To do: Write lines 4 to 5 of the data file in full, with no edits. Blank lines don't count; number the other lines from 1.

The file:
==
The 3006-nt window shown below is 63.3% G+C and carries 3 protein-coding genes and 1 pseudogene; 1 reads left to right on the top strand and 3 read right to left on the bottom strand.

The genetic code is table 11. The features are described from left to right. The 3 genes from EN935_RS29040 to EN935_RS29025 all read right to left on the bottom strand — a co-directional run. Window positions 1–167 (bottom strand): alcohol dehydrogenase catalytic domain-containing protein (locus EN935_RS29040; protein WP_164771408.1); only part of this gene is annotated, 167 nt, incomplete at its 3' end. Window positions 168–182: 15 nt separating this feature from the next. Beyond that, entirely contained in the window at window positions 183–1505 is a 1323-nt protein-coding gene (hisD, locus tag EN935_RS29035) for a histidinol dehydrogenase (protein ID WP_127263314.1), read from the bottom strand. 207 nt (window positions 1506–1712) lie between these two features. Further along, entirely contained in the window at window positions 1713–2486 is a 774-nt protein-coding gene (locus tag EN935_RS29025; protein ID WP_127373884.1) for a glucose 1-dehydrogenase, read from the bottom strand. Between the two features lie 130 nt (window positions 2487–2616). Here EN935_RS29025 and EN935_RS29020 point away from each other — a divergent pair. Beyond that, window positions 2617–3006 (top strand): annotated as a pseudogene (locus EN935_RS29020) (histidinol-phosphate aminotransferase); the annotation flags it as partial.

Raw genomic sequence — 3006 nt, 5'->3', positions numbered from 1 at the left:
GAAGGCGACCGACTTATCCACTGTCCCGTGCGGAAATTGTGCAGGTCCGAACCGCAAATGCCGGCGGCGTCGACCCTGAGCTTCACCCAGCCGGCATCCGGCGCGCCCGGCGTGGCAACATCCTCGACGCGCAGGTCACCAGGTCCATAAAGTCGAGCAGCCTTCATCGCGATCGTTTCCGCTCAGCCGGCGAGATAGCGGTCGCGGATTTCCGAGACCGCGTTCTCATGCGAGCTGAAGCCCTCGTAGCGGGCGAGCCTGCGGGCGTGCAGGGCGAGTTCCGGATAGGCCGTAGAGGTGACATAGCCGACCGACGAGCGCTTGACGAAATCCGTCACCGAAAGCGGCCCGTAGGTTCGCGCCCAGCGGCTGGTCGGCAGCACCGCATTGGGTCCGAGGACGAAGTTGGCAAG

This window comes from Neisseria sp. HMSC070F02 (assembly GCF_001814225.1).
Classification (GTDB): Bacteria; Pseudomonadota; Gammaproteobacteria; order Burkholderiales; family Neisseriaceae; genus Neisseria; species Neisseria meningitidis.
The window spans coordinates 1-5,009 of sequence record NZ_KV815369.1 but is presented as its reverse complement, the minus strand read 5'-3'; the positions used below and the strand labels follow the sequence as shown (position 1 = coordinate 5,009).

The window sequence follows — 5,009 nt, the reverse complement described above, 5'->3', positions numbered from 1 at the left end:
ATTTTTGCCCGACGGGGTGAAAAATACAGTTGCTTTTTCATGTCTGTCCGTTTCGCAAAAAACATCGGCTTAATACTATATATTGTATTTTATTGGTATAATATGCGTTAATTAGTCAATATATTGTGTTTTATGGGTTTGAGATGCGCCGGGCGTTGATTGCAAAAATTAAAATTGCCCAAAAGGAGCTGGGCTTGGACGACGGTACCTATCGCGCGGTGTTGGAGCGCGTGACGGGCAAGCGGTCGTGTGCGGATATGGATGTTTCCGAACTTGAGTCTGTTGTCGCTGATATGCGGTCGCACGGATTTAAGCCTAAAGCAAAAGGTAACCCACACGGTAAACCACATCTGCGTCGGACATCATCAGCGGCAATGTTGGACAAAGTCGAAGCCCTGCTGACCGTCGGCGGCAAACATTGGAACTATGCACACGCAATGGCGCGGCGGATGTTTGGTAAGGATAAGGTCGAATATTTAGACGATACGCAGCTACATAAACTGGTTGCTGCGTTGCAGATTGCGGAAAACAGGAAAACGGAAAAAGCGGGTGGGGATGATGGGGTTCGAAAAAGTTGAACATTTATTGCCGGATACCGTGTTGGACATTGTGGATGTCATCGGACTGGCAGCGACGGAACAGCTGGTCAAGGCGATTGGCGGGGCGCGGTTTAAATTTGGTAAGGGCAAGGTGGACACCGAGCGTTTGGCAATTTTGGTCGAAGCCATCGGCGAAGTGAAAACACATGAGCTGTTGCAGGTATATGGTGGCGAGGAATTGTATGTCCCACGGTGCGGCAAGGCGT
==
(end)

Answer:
GAAGGCGACCGACTTATCCACTGTCCCGTGCGGAAATTGTGCAGGTCCGAACCGCAAATGCCGGCGGCGTCGACCCTGAGCTTCACCCAGCCGGCATCCGGCGCGCCCGGCGTGGCAACATCCTCGACGCGCAGGTCACCAGGTCCATAAAGTCGAGCAGCCTTCATCGCGATCGTTTCCGCTCAGCCGGCGAGATAGCGGTCGCGGATTTCCGAGACCGCGTTCTCATGCGAGCTGAAGCCCTCGTAGCGGGCGAGCCTGCGGGCGTGCAGGGCGAGTTCCGGATAGGCCGTAGAGGTGACATAGCCGACCGACGAGCGCTTGACGAAATCCGTCACCGAAAGCGGCCCGTAGGTTCGCGCCCAGCGGCTGGTCGGCAGCACCGCATTGGGTCCGAGGACGAAGTTGGCAAG

This window comes from Neisseria sp. HMSC070F02 (assembly GCF_001814225.1).